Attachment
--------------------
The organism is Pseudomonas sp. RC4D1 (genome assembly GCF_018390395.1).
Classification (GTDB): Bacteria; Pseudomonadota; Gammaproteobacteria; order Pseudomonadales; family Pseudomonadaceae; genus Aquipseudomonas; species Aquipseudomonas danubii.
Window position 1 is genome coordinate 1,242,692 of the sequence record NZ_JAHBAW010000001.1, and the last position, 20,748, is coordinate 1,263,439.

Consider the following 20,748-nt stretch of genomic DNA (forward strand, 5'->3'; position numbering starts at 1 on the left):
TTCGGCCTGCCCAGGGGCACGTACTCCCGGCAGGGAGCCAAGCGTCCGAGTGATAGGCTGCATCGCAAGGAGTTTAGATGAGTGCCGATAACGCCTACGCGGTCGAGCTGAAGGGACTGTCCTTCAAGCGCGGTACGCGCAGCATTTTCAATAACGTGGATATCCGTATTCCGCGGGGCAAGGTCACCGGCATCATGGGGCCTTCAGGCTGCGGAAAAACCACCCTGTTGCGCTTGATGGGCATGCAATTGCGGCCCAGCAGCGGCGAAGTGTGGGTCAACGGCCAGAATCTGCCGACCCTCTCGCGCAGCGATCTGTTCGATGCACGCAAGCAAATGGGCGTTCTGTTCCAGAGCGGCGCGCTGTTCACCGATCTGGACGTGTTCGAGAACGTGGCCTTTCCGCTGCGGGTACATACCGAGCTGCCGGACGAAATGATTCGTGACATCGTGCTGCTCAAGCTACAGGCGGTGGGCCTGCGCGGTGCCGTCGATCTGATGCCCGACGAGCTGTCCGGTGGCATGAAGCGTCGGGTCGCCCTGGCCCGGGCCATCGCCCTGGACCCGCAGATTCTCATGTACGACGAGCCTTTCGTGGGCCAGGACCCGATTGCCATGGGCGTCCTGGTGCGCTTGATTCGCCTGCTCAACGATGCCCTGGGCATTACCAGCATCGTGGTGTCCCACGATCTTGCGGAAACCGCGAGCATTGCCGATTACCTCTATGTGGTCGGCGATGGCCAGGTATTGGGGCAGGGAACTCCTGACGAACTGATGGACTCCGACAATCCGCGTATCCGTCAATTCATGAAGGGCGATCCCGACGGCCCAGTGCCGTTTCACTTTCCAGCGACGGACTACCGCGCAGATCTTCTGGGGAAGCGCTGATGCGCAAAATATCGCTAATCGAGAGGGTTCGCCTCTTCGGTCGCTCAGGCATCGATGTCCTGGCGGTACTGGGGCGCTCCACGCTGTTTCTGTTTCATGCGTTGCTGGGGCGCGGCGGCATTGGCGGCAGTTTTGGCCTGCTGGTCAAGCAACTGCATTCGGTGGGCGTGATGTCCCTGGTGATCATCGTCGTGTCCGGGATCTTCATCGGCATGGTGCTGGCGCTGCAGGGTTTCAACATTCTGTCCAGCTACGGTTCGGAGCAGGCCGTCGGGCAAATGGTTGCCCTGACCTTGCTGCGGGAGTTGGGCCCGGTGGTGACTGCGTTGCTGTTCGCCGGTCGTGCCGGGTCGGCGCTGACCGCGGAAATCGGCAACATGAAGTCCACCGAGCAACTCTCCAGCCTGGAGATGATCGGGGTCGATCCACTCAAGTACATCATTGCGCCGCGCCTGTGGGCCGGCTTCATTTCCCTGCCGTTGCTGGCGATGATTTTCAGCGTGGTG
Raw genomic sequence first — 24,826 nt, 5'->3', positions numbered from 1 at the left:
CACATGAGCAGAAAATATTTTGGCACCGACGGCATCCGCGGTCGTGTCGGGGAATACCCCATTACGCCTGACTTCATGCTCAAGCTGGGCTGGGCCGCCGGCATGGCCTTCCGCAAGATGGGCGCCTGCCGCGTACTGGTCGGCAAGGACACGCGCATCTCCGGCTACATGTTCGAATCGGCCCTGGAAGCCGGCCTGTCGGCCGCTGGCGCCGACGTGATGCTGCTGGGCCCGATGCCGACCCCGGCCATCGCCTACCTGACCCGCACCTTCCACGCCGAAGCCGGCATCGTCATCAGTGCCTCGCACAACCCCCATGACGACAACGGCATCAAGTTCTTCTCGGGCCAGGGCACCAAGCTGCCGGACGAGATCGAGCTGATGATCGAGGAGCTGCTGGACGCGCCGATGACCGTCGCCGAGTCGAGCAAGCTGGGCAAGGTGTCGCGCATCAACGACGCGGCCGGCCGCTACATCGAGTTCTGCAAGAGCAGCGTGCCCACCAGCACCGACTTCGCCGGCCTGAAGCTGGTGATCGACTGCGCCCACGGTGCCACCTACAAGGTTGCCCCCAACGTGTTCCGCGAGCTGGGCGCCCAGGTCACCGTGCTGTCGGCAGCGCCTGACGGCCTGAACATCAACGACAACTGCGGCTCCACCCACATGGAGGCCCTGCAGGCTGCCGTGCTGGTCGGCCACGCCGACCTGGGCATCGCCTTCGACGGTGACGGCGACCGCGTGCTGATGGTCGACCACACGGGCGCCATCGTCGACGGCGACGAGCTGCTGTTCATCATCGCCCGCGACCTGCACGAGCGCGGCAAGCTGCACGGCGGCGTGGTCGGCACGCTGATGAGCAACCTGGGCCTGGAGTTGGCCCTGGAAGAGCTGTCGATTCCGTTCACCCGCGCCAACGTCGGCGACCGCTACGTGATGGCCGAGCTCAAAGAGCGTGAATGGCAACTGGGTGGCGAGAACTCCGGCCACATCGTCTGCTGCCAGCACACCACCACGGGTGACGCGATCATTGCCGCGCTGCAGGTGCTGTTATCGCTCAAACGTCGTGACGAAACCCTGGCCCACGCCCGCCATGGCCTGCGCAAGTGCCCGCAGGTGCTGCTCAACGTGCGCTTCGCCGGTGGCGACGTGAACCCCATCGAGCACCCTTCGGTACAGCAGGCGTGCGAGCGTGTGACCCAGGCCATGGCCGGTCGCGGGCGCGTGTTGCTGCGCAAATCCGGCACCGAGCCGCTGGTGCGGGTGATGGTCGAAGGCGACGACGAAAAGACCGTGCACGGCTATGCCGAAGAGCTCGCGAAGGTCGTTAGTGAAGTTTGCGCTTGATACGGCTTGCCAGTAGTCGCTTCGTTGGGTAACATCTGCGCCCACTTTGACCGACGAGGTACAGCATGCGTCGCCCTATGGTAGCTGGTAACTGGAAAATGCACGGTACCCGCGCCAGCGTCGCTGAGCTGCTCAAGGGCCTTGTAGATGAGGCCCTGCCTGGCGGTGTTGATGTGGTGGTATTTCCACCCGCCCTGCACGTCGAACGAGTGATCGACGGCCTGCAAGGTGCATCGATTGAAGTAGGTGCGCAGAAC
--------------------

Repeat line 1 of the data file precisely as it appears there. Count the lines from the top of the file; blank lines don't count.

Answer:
The organism is Pseudomonas sp. RC4D1 (genome assembly GCF_018390395.1).